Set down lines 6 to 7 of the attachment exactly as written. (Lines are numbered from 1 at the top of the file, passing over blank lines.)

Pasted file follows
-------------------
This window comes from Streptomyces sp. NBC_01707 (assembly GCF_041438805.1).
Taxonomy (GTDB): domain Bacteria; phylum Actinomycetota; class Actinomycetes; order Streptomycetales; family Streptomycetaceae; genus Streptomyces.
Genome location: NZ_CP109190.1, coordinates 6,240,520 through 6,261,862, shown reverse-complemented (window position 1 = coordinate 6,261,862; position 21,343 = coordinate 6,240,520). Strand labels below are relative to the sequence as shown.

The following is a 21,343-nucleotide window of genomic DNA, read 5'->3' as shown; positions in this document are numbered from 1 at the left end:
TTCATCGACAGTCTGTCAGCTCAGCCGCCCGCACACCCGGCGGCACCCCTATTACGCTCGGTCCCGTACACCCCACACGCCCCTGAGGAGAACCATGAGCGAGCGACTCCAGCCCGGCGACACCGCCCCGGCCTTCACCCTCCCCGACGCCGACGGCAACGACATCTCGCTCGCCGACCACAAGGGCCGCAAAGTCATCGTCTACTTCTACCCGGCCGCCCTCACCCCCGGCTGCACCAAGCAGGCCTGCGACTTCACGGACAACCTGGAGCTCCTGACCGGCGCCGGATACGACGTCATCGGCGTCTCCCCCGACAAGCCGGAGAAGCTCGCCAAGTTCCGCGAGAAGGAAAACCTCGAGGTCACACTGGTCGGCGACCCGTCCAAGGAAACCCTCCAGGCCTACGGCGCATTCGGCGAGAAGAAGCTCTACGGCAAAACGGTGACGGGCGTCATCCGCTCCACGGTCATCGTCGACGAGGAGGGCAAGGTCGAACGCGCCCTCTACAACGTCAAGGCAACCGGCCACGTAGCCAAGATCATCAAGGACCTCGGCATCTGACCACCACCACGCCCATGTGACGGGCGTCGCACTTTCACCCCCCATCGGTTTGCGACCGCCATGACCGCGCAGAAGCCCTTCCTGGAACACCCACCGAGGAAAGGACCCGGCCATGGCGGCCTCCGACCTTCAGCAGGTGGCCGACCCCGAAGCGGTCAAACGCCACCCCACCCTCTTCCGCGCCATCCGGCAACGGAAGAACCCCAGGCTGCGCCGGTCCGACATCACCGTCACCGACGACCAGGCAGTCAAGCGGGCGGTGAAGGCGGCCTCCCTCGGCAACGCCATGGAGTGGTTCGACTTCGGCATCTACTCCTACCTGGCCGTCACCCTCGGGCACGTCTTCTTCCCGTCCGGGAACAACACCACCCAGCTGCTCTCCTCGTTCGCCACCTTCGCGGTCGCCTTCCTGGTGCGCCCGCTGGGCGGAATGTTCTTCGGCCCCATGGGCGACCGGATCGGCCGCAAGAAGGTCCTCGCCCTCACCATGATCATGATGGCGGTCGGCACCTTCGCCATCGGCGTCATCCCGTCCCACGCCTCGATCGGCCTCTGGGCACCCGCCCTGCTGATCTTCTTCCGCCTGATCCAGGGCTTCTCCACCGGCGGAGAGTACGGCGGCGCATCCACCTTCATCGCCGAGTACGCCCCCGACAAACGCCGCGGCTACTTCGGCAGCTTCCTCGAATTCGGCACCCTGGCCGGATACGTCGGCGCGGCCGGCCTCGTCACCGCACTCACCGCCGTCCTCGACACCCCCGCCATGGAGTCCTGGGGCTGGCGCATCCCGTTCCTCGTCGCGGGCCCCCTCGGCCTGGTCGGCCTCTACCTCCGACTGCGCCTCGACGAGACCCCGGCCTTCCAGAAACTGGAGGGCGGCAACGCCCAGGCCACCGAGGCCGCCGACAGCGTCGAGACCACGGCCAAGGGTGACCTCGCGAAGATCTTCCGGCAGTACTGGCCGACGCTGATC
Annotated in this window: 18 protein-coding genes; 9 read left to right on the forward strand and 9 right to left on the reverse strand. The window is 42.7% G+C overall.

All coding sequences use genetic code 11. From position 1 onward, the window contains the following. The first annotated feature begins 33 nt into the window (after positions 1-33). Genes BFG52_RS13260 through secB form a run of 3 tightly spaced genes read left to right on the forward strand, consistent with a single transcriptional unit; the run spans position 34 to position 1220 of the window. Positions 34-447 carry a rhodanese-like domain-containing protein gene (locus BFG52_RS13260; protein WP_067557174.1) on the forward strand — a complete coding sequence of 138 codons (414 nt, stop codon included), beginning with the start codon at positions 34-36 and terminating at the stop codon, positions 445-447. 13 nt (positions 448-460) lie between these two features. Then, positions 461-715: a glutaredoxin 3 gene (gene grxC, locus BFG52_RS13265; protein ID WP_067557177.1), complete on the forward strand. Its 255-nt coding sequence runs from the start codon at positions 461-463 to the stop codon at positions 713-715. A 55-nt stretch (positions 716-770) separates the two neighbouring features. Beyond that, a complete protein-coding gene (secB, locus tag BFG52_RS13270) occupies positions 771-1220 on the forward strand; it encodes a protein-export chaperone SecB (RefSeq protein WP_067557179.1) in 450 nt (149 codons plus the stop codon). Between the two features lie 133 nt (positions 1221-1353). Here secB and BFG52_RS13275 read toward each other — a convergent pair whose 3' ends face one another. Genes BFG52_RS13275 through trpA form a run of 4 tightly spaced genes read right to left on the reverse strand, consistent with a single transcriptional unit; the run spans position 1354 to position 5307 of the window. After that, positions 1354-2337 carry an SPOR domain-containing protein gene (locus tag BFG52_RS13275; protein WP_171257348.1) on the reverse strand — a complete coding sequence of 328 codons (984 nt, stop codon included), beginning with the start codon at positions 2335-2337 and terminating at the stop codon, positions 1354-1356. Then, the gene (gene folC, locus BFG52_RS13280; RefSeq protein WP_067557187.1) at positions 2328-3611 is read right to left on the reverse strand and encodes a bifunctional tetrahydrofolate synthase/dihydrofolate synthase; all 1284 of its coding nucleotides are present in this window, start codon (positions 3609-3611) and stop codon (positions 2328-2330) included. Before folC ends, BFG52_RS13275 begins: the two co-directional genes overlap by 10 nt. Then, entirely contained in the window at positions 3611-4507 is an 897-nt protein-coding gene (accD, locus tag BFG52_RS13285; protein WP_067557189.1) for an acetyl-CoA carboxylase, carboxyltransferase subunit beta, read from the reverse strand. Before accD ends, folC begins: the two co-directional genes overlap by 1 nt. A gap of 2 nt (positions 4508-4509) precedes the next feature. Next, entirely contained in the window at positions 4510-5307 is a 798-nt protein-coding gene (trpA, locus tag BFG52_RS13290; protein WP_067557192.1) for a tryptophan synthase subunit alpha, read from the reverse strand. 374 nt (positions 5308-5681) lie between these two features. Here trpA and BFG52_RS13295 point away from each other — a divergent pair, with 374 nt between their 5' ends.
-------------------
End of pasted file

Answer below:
Annotated in this window: 18 protein-coding genes; 9 read left to right on the forward strand and 9 right to left on the reverse strand. The window is 42.7% G+C overall.

All coding sequences use genetic code 11. From position 1 onward, the window contains the following. The first annotated feature begins 33 nt into the window (after positions 1-33). Genes BFG52_RS13260 through secB form a run of 3 tightly spaced genes read left to right on the forward strand, consistent with a single transcriptional unit; the run spans position 34 to position 1220 of the window. Positions 34-447 carry a rhodanese-like domain-containing protein gene (locus BFG52_RS13260; protein WP_067557174.1) on the forward strand — a complete coding sequence of 138 codons (414 nt, stop codon included), beginning with the start codon at positions 34-36 and terminating at the stop codon, positions 445-447. 13 nt (positions 448-460) lie between these two features. Then, positions 461-715: a glutaredoxin 3 gene (gene grxC, locus BFG52_RS13265; protein ID WP_067557177.1), complete on the forward strand. Its 255-nt coding sequence runs from the start codon at positions 461-463 to the stop codon at positions 713-715. A 55-nt stretch (positions 716-770) separates the two neighbouring features. Beyond that, a complete protein-coding gene (secB, locus tag BFG52_RS13270) occupies positions 771-1220 on the forward strand; it encodes a protein-export chaperone SecB (RefSeq protein WP_067557179.1) in 450 nt (149 codons plus the stop codon). Between the two features lie 133 nt (positions 1221-1353). Here secB and BFG52_RS13275 read toward each other — a convergent pair whose 3' ends face one another. Genes BFG52_RS13275 through trpA form a run of 4 tightly spaced genes read right to left on the reverse strand, consistent with a single transcriptional unit; the run spans position 1354 to position 5307 of the window. After that, positions 1354-2337 carry an SPOR domain-containing protein gene (locus tag BFG52_RS13275; protein WP_171257348.1) on the reverse strand — a complete coding sequence of 328 codons (984 nt, stop codon included), beginning with the start codon at positions 2335-2337 and terminating at the stop codon, positions 1354-1356. Then, the gene (gene folC, locus BFG52_RS13280; RefSeq protein WP_067557187.1) at positions 2328-3611 is read right to left on the reverse strand and encodes a bifunctional tetrahydrofolate synthase/dihydrofolate synthase; all 1284 of its coding nucleotides are present in this window, start codon (positions 3609-3611) and stop codon (positions 2328-2330) included. Before folC ends, BFG52_RS13275 begins: the two co-directional genes overlap by 10 nt. Then, entirely contained in the window at positions 3611-4507 is an 897-nt protein-coding gene (accD, locus tag BFG52_RS13285; protein WP_067557189.1) for an acetyl-CoA carboxylase, carboxyltransferase subunit beta, read from the reverse strand. Before accD ends, folC begins: the two co-directional genes overlap by 1 nt. A gap of 2 nt (positions 4508-4509) precedes the next feature. Next, entirely contained in the window at positions 4510-5307 is a 798-nt protein-coding gene (trpA, locus tag BFG52_RS13290; protein WP_067557192.1) for a tryptophan synthase subunit alpha, read from the reverse strand. 374 nt (positions 5308-5681) lie between these two features. Here trpA and BFG52_RS13295 point away from each other — a divergent pair, with 374 nt between their 5' ends.